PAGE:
Potential Unit-A's pair generates buzz
Rotation's youthfulness may spur Beane to sign veteran lefty
LAS VEGAS -- Less than a month ago, A's general manager Billy Beane all but ruled out the chances of his club signing a veteran free-agent pitcher to help lead a young but unproven starting staff.
So when one of the representatives for free-agent lefty Randy Johnson last week said that he'd had preliminary conversations with Oakland's front office, it probably meant that he'd called the A's, not the other way around.
But as Day 1 of the annual Winter Meetings at the Bellagio Hotel and Casino rolled on, Johnson-to-the-A's was a fairly hot topic -- mostly because such a pairing appears to make some sense.
The A's have a deep pool of Minor League starters, headlined by 2008 U.S. Olympians Trevor Cahill and Brett Anderson, and Vin Mazzaro, but the big league rotation is loaded with question marks and inexperience.
Ace Justin Duchscherer, the team's lone 2008 All-Star, made a successful transition from the bullpen to starting last season but saw his season cut short by a right hip injury that required surgery for the second consecutive year.
None of the young candidates to start 2008 with the team, including righty Sean Gallagher and lefties Dana Eveland, Dallas Braden, Gio Gonzalez and Josh Outman have made 30 starts in a Major League season.
And righty Jerome Williams, who was signed to a Minor League deal on Monday morning and invited to Spring Training, spent 2008 in the Dodgers' farm system and made a combined eight starts in 2006-07.
"When I look at their starting pitchers, with all those puppies, I see a potential disaster," said a longtime scout for a rival American League team. "There's a lot of talent there, and the Minor League guys are potentially spectacular, but I think they're a little crazy if they don't get some veterans in there.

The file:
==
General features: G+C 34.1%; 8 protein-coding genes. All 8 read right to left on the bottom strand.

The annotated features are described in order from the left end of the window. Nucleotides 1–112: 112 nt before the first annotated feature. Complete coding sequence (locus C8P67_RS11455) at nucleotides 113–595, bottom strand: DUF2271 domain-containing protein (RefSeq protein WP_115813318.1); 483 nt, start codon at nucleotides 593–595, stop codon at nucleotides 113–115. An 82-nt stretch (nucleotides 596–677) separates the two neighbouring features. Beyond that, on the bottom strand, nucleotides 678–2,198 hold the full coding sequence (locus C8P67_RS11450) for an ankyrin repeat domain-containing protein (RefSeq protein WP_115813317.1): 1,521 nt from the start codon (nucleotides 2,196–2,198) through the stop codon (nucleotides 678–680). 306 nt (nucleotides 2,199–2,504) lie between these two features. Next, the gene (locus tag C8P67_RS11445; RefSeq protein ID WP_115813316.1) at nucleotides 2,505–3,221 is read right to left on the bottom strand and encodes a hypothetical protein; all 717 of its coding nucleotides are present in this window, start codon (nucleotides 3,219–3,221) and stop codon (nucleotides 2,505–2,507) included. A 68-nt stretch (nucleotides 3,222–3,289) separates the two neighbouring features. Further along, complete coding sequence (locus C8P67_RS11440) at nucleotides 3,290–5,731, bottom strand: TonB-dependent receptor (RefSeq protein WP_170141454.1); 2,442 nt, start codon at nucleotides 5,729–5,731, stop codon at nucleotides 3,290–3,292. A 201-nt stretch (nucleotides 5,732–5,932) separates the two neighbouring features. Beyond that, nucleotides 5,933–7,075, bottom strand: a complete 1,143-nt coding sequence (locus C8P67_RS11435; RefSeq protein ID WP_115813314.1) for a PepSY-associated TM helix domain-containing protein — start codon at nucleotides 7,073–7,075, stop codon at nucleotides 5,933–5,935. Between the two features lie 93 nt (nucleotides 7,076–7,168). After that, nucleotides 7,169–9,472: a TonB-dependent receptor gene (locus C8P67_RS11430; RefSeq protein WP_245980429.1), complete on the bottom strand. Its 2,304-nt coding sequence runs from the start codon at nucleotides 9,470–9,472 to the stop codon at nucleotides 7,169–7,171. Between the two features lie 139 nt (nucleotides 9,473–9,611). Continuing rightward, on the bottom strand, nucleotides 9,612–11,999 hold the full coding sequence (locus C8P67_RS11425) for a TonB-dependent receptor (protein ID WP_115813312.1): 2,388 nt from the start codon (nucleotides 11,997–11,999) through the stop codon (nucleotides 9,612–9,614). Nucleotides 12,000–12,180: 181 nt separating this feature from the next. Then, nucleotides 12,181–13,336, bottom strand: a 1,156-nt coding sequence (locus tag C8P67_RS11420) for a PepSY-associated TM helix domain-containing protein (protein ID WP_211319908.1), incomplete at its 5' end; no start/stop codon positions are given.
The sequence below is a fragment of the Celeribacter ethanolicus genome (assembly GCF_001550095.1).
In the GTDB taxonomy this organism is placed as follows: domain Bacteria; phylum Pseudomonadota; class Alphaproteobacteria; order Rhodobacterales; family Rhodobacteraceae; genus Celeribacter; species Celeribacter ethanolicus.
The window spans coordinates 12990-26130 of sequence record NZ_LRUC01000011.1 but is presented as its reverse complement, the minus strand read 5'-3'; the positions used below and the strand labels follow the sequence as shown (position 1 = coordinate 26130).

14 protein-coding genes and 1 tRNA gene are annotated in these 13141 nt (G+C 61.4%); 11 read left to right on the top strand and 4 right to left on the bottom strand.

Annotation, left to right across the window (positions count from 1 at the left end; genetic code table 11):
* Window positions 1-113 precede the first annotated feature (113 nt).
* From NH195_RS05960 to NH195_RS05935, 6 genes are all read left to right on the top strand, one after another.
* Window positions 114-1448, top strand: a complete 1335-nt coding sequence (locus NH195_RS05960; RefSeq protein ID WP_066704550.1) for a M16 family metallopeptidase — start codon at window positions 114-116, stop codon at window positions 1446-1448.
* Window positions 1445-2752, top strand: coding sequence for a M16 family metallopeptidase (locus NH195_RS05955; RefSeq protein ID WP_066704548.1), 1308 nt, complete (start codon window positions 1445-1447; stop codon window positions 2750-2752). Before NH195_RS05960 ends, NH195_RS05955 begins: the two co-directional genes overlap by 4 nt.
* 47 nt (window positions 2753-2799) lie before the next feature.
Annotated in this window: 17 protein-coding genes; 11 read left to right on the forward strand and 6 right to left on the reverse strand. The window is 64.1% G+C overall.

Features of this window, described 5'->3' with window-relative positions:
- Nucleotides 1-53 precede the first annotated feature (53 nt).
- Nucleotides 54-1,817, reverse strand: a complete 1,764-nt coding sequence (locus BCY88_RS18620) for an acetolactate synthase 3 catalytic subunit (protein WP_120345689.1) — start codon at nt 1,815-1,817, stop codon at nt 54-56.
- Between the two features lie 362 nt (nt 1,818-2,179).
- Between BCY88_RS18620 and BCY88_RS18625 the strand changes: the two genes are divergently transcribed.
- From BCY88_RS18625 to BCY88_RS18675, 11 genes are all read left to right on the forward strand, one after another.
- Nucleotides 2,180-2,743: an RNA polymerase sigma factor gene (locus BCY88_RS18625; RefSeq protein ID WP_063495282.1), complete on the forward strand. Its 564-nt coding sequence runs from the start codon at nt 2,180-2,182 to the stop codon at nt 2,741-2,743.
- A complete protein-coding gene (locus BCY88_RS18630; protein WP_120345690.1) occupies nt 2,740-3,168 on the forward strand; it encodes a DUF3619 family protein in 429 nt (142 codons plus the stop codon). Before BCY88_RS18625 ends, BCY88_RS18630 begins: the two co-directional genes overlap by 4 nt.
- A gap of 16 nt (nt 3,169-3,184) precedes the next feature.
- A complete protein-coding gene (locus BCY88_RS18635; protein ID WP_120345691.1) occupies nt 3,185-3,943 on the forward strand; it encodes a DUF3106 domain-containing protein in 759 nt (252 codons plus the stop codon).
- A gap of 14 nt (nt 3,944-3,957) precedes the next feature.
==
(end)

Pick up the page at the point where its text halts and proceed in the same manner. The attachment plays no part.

"To me, Randy Johnson would be a nice fit. He's a one-year guy, he's a local guy and he'd be a huge drawing card because he's [five victories away from] locking in that Hall of Fame vote with his 300th win."
Johnson, 45, starred at Livermore High School, about 30 minutes southeast of Oakland.
One snag, of course, could be Johnson's asking price. Coming off a season during which he went 11-10 with a 3.91 ERA in 30 starts for the Diamondbacks while making about $15 million, he's reportedly looking for something in the neighborhood of $10 million.
"In this economic climate, he's probably going to have to come down from that," said an agent not affiliated with Johnson who requested anonymity.
The agent said Johnson seems a better fit for a team that fancies itself a serious contender in 2009.
"Just chasing 300 wins isn't going to get enough butts in the seats to justify that kind of outlay," the agent explained. "So you'd better need him for another, bigger reason. Like putting you over the top."
Beane, who declined comment on the Johnson rumor, said on Nov. 12 -- the day the A's traded for All-Star slugger Matt Holliday, parting with lefty starter Greg Smith in the process -- that the possibility of signing a veteran free-agent starter to buy his pitching prospects more time to develop was "highly, highly unlikely."
He also tempered any expectation that Cahill, Anderson or Mazzaro might claim a starting job in the big leagues right out of camp next spring. The bulk of their experience is at the Class A and Double-A levels.
"Young pitching is probably the strength of the organization," Beane said. "Ideally, you'd like these kids to get their feet wet at every level, but I feel at some point those guys are due to break through, whether it's spring or April, May or June.
"If given the option between going with young, talented guys or someone you just want to plug in there, you'd probably go with the young, talented option."
Mychael Urban is a national writer for MLB.com. This story was not subject to the approval of Major League Baseball or its clubs.